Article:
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McKenzie River Guides have cooperated for 85 years

3 Guides

EUGENE: At the turn of the last century a handful of hearty oarsmen began offering a new service  - fishing from a boat. Anglers attracted to the McKenzie River soon discovered that was a good idea. Not only could they avoid getting their lines caught in stream bank brush but a boat could maneuver closer to pools and eddies previously out of reach.
Since those early days the boats, access points to the water and equipment all have changed, but not the attitude of the people manning the oars. Three of them gave some insights into how professional guiding developed when they spoke as part of the McKenzie Memories program.
Some changes came about when the roads themselves began to improve beyond a muddy path. That allowed guides to trailer their boats further upstream and fish longer stretches of the river, according to Dana Burwell. That in itself would still be quite a chore since the early board and batten board boats the guides built themselves weighed between 500 to 600 pounds. Moving them involved hitching up a horse and wagon with a trailer behind.

Off Beat Oregon History

Alaskan paddlewheelerBy Finn J.D. John

Paddlewheel riverboats are, of course, not designed to be used on the open sea. Their scant freeboard, so convenient for passengers clambering aboard for a trip down the river or across Puget Sound, becomes a major liability in a storm at sea; their ornate deck covers and big-windowed deckhouses, so nice for watching the scenery gliding by, take the full force of boarding seas when things get rough.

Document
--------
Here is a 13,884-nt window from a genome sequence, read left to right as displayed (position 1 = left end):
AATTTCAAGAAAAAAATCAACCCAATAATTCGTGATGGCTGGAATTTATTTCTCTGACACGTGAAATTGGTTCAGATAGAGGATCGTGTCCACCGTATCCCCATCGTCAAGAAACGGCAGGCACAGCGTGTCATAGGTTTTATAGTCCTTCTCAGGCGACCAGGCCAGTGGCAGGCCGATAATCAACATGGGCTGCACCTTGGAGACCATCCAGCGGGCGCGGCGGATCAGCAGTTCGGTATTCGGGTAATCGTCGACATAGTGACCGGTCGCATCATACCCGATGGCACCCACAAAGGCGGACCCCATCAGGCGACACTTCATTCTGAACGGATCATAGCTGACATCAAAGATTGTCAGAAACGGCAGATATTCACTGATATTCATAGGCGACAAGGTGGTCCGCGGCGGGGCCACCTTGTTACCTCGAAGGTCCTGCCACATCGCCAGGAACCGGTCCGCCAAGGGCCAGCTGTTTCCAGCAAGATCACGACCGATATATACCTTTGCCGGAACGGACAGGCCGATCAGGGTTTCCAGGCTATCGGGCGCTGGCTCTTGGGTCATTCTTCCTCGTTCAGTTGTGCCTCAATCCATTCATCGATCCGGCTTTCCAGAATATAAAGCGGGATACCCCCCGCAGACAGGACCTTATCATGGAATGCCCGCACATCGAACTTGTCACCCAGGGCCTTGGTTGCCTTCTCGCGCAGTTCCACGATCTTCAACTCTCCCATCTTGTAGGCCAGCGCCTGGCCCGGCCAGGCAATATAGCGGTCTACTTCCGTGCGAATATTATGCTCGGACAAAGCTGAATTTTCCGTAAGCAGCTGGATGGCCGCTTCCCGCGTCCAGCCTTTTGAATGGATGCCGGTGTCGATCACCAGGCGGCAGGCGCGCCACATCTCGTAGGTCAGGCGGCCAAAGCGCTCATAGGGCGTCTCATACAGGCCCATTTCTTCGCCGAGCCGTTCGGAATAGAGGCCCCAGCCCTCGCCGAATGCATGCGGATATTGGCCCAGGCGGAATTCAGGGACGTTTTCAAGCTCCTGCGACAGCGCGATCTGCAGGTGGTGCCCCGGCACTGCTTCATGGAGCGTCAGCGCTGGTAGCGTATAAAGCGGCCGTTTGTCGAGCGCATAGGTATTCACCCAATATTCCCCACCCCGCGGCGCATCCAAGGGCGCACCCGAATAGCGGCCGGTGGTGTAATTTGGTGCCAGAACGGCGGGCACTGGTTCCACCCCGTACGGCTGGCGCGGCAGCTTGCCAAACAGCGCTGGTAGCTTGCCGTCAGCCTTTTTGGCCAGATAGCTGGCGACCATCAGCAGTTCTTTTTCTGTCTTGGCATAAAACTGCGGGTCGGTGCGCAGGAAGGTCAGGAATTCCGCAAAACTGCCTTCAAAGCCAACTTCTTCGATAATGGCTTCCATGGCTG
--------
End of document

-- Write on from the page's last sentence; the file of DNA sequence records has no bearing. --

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Doodles By Barry McWilliams

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Gardening Tips

Measuring thatchBy Denise Ruttan
Photo by Alec Kowalewski
Thatch is a common problem in Kentucky bluegrass and creeping bentgrass lawns.

May is an optimum time to aerate and dethatch your lawn.
If your lawn is made up of perennial ryegrass or tall fescue, you likely don't have to worry about thatch, said Alec Kowalewski, a turfgrass expert for the Oregon State University Extension Service.

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McKenzie River Reflections is the weekly newspaper serving Oregon's McKenzie River Valley. Available by mail for $23/yr in Lane County, $29/yr outside Lane. Digital subscriptions are $23/yr. Subscribe at: http://mckenzieriverreflectionsnewspaper.com/catalog/subscriptions-0. Purchase copies online at: http://mckenzieriverreflectionsnewspaper.com/catalog/back-issues-0. Read about area communities including Cedar Flat, Walterville, Camp Creek, Leaburg, Vida, Nimrod, Finn Rock, Blue River, Rainbow and McKenzie Bridge.